In July 2015 the second edition of the Professional Conduct Case Book (Second Edition) was published by Oxford University Press.
One of our regular Disciplinary Conference speakers, Philip Yelland of the Law Society of Scotland, has reviewed the book which will be of great interest to all those involved in regulatory and disciplinary work. Participants of the 2016 Conference can receive a special 20% discount - see below.
Professional Conduct Case Book (Second Edition) by Kenneth Hamer
The world of regulation and professional discipline is constantly evolving these days. For those involved in the administration of regulation the need to keep up to date with developments across various professions is vitally important.
The Second Edition of the Professional Conduct Case Book by Kenneth Hamer is designed to help in that regard and in my view certainly does the job.
The first edition
The First Edition of the Case Book was published in 2013 and as is mentioned in the preface, since that time there have been changes, in particular to the regulation of health care professionals and social care professionals in England. Of course, at the same time, the courts and tribunals have been making other key regulatory decisions.
The reality of course is that decisions which are made across the regulatory landscape can have applications in all different professions, and that is well captured in the structure of the book.
Kenneth Hamer has kept the same format at the first edition of the book, which means that it is easy for someone looking for up to date case information to find that information in the form of case reports, in addition to references to relevant rules and statutes. It is worth highlighting that one of the advantages of the book is the way it highlights the need to ensure the right process is followed in reaching a decision.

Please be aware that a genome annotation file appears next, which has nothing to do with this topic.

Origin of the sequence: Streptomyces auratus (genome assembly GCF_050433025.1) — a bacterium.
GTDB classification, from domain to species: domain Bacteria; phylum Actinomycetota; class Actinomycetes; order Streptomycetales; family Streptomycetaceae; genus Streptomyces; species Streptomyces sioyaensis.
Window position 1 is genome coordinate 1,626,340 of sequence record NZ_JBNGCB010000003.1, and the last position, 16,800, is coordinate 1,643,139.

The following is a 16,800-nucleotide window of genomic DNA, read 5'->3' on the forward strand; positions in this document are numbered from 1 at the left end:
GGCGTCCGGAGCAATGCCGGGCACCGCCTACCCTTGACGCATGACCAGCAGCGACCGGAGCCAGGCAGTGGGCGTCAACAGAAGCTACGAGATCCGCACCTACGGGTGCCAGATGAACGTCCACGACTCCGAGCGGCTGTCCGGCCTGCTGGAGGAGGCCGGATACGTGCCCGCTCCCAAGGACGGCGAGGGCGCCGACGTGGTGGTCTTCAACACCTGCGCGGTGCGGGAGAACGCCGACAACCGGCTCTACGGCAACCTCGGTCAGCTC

There are no fewer than 71 chapters in the book, but these split down sensibly and highlight some of the key issues, such as adjournments, bias, delay, natural justice and whistle-blowing – the latter of course is a more recent development in the regulatory landscape which is important across a number of professions.
The case summaries which are provided in the book are concise and helpful. Because of the way which they are laid out and the short rubric with each, it is easy for the reader to find what they might be looking for and, in some instances, to compare and contrast the approach that may be taken by different profession and the evolution of the approach to the issue over time.
There is also a useful section at the end of each chapter which cross references other chapters which link together. One of the most interesting chapters and one where there is continual change at the present time is that relating to disclosure, confidentiality, data protection and freedom of information. This area is one which has developed significantly in recent years and is one where, I am sure, in future editions of the book much more is likely to be written as the courts consider more cases.
Some of the phrases which are used in the book do specifically refer to the position in England and Wales, although for those in other jurisdictions it will be easy to work out the equivalent meaning.
If I have one specific criticism of the book (and it is a very minor one), I believe that the index of regulatory bodies contained in the Appendix ought to be updated. There is no reference to the bodies in Scotland which carry out various regulatory functions, some of which are referred to the in cases. For the sake of completeness I believe that that would be a helpful addition to any future version of the book.
Sometimes, these days, books do not necessary do what they say on the cover. This book most certainly does and I would say it is an essential for those working in the sphere of regulation and discipline.